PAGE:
The state of Texas is losing billions of dollar because of tax rate deductions for shale gas wells using hydraulic fracturing that are classified as “high cost wells,” according to a report by the state Legislative Budget Board (LBB).
The board recommended modifying the tax code to restrict the deductions granted to unconventional gas drillers in its report to the state legislature on Texas state government effectiveness and efficiency.
“The future revenue generating capability of the natural gas production tax is in doubt,” the report said, stating that the deduction has cost the state $9.4 billion in revenue since fiscal year 2004. Wellhead prices below $3/Mcf have lowered the industry’s total tax burden, which is 7.5% of the market value of production within state borders. Various deductions, including the high-cost deduction, mean that many drillers have an effective tax rate of zero, according to the report. Still, the natural gas industry paid taxes worth $1.5 billion in fiscal year 2012, a 38% increase from the prior year (see Shale Daily, Sept. 18, 2012.
Under the current tax code the high cost gas tax rate deduction enables drillers to be classified as “high cost” based on the type of production and gas produced, not actual operating costs. “The effect is that all wells drilled within the Barnett Shale and Eagle Ford Shale qualify as high-cost wells regardless of the actual drilling costs,” said the report. Due to the advent of hydraulic fracturing (fracking) in those regions production classified as high-cost has surpassed that from non-high-cost wells every year beginning in fiscal year 2007. High-cost wells accounted for 55% of the state’s gas production in fiscal year 2011.
The state has seen its tax revenue from natural gas production grow from $628.5 million in 2002 to a high of $2.68 billion in 2008, when the Henry Hub price averaged $8.90, according to the Texas Comptroller of Public Accounts.
Among the specific recommendations are an adjustment to the calculation of the tax benefit that would result in smaller deductions for about 90% of high cost wells and the execution of a study “to determine at what natural gas prices, if any, the high-cost gas-rate reduction incentivizes production.” The report suggests the tax deduction doesn’t incentivize production at all, stating “it is likely that high natural gas prices would be sufficient to incentive production without the assistance of an additional tax benefit. It is also likely that at very low gas prices the rate of reduction would not be sufficient to incentivize added production.”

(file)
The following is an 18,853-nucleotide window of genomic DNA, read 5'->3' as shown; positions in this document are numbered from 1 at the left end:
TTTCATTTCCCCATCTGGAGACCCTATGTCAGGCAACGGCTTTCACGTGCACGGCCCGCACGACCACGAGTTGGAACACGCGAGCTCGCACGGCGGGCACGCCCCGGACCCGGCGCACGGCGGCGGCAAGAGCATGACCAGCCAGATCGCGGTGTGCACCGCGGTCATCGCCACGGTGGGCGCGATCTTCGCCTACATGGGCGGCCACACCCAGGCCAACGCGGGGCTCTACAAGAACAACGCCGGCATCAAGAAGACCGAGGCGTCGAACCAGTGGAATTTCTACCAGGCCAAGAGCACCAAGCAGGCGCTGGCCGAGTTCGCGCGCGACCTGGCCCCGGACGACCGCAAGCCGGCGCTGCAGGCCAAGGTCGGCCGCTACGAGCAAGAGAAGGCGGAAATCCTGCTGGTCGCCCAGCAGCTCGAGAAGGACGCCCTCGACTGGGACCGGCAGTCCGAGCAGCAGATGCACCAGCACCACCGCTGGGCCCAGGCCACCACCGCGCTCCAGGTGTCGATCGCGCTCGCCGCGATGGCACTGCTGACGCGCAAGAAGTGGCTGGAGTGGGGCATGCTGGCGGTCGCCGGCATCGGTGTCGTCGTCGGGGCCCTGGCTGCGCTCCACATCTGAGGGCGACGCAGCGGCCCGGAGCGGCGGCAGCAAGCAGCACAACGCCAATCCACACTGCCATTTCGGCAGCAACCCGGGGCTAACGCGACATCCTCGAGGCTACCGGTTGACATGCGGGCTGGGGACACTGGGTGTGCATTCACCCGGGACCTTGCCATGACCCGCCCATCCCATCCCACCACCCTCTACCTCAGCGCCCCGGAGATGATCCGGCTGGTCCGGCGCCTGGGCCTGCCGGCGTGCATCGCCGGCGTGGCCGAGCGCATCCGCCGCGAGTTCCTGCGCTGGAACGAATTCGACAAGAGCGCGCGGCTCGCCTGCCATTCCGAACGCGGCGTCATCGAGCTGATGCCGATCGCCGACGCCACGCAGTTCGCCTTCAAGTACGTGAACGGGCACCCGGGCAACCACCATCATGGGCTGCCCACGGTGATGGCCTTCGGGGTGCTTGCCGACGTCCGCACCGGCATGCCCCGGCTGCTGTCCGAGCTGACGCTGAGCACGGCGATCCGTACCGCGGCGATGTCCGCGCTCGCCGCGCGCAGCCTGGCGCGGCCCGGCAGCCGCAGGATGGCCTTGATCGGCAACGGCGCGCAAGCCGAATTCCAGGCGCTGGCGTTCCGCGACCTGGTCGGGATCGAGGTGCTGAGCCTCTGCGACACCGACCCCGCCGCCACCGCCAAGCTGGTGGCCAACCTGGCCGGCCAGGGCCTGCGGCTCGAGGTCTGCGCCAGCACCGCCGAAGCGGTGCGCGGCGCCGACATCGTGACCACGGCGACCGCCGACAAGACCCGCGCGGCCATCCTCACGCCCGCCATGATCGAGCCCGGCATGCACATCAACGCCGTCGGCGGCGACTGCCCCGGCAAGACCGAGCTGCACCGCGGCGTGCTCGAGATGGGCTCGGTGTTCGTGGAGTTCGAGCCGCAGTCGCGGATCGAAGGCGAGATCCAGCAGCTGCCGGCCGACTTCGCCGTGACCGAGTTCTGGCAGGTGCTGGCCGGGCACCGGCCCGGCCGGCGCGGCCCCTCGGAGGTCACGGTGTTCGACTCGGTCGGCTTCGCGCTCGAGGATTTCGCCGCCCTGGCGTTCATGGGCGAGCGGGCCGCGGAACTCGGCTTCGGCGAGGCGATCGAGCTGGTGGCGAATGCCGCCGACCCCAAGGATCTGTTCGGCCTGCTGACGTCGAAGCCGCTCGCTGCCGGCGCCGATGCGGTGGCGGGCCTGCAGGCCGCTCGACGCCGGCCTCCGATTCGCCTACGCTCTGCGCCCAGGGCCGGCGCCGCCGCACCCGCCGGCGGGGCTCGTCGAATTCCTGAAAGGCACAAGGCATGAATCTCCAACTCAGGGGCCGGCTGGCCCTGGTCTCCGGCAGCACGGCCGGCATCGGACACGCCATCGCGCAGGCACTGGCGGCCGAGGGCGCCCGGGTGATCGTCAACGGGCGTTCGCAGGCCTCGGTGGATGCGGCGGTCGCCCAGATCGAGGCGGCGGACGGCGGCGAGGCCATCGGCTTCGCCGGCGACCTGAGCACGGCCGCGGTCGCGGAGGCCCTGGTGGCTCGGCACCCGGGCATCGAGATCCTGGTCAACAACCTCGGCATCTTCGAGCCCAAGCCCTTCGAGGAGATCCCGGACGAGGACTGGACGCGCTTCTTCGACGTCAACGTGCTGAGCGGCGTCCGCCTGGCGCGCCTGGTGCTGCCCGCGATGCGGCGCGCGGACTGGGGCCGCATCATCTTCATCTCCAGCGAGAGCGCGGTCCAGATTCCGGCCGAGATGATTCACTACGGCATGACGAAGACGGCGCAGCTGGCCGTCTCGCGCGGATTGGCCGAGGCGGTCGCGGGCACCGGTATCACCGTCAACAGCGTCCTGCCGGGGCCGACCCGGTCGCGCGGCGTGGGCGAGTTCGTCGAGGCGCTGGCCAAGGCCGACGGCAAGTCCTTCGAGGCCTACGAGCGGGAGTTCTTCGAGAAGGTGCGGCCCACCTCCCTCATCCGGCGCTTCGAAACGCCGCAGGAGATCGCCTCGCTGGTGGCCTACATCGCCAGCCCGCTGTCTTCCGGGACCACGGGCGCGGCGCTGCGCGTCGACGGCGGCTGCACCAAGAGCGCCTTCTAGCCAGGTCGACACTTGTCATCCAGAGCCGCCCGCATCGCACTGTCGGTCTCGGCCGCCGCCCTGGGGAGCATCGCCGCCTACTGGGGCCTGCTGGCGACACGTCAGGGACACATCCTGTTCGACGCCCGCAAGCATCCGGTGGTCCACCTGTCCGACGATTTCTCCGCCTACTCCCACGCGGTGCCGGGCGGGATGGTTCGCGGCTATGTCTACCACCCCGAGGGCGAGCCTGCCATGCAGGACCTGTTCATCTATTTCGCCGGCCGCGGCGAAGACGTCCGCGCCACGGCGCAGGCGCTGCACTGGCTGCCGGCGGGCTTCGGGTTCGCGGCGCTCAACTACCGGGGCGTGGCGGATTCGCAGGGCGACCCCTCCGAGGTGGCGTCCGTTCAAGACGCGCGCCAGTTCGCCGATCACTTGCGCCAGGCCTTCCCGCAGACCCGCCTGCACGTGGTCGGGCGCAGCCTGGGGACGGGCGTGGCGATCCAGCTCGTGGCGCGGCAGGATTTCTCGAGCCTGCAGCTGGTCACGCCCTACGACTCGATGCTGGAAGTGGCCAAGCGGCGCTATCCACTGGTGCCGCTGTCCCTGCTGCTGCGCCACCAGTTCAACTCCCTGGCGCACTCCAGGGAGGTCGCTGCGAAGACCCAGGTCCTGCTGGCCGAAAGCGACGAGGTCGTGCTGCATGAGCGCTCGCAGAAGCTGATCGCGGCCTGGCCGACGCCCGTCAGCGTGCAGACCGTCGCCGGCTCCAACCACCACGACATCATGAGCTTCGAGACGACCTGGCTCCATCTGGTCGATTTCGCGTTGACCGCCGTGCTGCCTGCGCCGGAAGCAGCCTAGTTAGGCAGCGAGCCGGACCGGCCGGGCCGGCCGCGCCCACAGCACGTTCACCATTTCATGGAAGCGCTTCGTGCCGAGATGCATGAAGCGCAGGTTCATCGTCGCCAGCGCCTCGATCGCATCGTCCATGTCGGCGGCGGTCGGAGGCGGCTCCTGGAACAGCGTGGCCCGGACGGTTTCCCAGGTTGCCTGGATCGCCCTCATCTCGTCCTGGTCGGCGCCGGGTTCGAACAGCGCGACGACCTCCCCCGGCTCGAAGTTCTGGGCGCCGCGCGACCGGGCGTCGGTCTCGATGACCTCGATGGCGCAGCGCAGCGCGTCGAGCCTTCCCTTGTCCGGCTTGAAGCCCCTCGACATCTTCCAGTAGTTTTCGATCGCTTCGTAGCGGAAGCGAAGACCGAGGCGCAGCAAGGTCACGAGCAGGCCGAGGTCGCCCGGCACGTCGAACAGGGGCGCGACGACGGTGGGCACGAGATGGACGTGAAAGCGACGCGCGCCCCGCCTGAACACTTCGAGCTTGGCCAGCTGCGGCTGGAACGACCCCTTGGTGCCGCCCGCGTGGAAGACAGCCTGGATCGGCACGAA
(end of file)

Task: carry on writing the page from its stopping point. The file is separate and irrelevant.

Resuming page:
The study notes that natural gas production in Pennsylvania and West Virginia increased by a similar rate between 2004 and 2009 even though the latter state introduced a severance tax of 5% while the former did not. Other states are considering increasing taxes on shale production as well. Ohio Gov. John Kasich has proposed new severance taxes on gas and natural gas liquids (see Shale Daily, Dec. 24, 2012;Dec. 28, 2012).
While the the LBB recommends reducing the deduction, Texas State Rep. Lon Burnam (D-Forth Worth) has proposed a bill (HB 55) that would eliminate it. Burnam proposed a similar bill to repeal the tax exemption in 2011 (see Shale Daily, April 1, 2011). State Sen. Rodney Ellis (D-Houston) filed a bill (SB 71) to reduce the deduction.
“The LBB effectively endorses our view that the special rate for fracking is an outdated and unaffordable exemption. It doesn’t go as far as we would like, but it at least chips away at the problem,” Burnam’s chief of staff Conor Kenny told NGI. “Will the legislature have the courage to eliminate this giveaway?” he asked.
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